As said before the collateral cleavage ability of Cas13a nuclease, lead to the development of a versatile in vitro nucleic acid detection platform named Specific High sensitivity Enzymatic Reporter UnLocking or simply abbreviated as SHERLOCK by Feng Zhang et al. in the year 2018, through technique of isothermal amplification along with recombinase polymerase amplification and T7 transcription, which has a wide spread application detecting viruses, pathogenic bacteria and in identifying tumor DNA mutation. Recent studies have reported the use of SHERLOCK in detecting two mutants BRAF V600E and EGFR L858R. An improved version of SHERLOCK, named SHERLOCKv2, was also came into existence with the ability to detect four viruses at the same time. Yet another CRISPR/Cas system involving Cas12a is also been found to be the basis of developing two more diagnostic tool (Table 1), named DETECTR (DNA endonuclease targeted CRISPR trans reporter) by Doudna et al. in 2018. The former has been found instrumental in diagnosing HPV + ve cervical cancer subtypes HPV 16 and HPV18 in both cell lines as well as clinical samples from the patients [53]. Apart from the above another diagnostic platform based on Cas12a has be developed called, one-hour low-cost multipurpose highly efficient system or simply HOLMES in the same year. Further experimentation focusing on the use of other Cas enzymes, Cas14 as well as CasX, which are Cas variants of type V CRISPR/Cas system alongside Cas12a. Development of newer diagnostic platform using these exceptionally smaller and compact RNA – guided nucleases made of 400-700 amino acids, targeting ssDNA are under progression for exploring their diagnostic potential as Cas14-DETECTR, yet another tool by Doudna and team [58, 59].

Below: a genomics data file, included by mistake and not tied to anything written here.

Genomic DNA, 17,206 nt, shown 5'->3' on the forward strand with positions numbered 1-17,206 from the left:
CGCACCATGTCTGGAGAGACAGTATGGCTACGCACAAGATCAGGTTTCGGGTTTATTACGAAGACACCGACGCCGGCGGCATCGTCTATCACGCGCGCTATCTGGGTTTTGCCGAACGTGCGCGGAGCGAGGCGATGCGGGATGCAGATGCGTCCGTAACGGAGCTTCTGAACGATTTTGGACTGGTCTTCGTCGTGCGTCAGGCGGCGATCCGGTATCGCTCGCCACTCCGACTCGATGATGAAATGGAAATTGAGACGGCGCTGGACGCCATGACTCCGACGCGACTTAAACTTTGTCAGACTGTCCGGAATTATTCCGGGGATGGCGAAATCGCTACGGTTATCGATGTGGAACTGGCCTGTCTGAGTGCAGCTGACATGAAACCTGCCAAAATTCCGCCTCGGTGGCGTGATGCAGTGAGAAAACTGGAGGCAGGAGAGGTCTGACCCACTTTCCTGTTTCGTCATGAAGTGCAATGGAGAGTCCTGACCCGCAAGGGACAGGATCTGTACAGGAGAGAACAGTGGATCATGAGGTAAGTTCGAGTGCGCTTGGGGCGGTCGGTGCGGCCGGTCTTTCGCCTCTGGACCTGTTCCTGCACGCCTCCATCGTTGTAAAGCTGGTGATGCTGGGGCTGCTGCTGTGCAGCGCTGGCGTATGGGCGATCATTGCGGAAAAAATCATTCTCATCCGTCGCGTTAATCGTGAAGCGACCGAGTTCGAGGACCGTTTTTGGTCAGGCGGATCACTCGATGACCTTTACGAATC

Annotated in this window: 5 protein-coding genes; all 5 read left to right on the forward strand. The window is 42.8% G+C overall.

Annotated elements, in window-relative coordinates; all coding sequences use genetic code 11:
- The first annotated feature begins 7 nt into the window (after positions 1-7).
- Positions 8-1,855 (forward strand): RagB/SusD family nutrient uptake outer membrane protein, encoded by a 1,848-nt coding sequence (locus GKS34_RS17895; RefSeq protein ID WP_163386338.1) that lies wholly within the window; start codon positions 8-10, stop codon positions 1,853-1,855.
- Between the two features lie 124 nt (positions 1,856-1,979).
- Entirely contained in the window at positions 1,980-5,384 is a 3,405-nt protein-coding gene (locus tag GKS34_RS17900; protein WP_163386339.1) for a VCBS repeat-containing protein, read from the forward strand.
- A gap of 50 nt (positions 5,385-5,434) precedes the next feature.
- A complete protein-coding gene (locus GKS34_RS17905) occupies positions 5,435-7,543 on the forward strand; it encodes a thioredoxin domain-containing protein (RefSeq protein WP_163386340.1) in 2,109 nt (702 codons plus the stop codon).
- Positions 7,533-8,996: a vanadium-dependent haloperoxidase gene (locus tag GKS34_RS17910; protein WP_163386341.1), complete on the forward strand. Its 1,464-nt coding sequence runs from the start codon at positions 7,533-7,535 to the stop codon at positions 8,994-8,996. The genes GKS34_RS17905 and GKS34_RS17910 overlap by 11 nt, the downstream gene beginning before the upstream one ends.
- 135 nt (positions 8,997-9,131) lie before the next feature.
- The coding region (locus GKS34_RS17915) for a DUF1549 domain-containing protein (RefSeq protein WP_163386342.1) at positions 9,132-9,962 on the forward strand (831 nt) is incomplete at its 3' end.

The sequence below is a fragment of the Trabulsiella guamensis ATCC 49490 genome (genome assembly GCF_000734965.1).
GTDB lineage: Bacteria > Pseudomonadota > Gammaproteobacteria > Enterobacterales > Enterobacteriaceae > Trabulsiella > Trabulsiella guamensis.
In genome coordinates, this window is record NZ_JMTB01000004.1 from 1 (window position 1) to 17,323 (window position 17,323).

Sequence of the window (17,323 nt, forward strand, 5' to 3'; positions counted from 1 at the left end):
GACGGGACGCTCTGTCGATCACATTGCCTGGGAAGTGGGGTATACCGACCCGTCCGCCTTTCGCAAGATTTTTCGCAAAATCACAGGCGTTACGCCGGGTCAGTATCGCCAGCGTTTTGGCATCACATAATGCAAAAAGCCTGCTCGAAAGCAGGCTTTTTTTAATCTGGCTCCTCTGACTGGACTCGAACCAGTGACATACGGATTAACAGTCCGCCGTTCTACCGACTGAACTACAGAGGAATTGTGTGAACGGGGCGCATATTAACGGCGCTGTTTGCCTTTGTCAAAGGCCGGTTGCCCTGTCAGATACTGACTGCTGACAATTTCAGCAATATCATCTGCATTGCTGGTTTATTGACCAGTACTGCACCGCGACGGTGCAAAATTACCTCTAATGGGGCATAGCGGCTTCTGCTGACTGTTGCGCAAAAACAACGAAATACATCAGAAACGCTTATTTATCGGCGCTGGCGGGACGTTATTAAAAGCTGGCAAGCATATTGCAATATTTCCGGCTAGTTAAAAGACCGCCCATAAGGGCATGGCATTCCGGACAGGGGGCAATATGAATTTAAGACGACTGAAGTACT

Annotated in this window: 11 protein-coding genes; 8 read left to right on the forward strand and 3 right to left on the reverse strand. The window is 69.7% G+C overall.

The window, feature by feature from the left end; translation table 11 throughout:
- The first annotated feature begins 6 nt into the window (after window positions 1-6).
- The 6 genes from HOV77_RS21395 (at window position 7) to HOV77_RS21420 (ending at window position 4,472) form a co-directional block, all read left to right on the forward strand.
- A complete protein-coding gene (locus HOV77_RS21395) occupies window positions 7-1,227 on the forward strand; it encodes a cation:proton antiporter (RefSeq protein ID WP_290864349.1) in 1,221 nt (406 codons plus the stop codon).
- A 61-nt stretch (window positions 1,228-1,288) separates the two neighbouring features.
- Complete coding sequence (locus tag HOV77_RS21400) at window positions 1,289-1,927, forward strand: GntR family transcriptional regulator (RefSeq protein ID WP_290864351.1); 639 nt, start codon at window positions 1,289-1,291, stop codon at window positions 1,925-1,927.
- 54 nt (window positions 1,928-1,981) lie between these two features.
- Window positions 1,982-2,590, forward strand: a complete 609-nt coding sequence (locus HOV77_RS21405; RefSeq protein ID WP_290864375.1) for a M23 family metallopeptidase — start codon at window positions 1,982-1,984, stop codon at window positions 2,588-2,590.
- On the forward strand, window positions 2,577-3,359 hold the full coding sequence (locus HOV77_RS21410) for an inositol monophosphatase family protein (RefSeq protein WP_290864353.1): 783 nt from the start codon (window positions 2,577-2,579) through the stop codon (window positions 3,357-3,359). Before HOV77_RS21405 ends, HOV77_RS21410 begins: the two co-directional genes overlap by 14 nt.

Characteristicscancer therapy by modifying DNA of target genes, stimulate tumor suppressor genes, knockdown oncogenes and tumor resistance pathways for targeted therapyefficient, robust method to detect RNA and DNA, quick detection of infectious disease and involved in sensitive genotypinggenome editing tool based on its ability to stimulate genetic alteration in cells at sites of double-stranded DNA cut
Type of CancerBreast cancer, prostate cancerBreast cancerCervical cancer
Target geneAKTEGFR L858R and BRAF V600EHPV16, HPV18
References[60][57, 61, 62][53, 59, 63]

Table 1.

Different CRISPR tools used for diagnosis of cancer malignancy.


5. Future of Exo CRISPR diagnostics

The two most important diagnostic markers Exosomes as well as CRISPR/Cas system and their features and advantages have been discussed thoroughly in the above sections. As mentioned before there are several exosome based diagnostic tools (ExoChip, ExoScreen, Exosearch) as well as CRISPR/Cas based diagnostic platforms (SHERLOCK, SHERLOCKv2, DETECTR and HOLMES) for the efficient diagnosis of the pathological conditions. Even though both of the fore said diagnostic platforms offers a greater advantage towards cancer diagnostics, these are not devoid of the cons pertaining to the exosomal detection, these are said to be in requirement of sophisticated sensing methodologies involving expensive equipments, and kits. On the other hand the CRISPR/Cas system, are in requirement of a efficient delivery in order to minimize the degradation by the systemic enzymes. With this insight, we hereby, suggest the use of a combinational technique made of both Exosomes and CRISPR where one can circumvent the drawback of other and becoming a full-fledged diagnostic platform.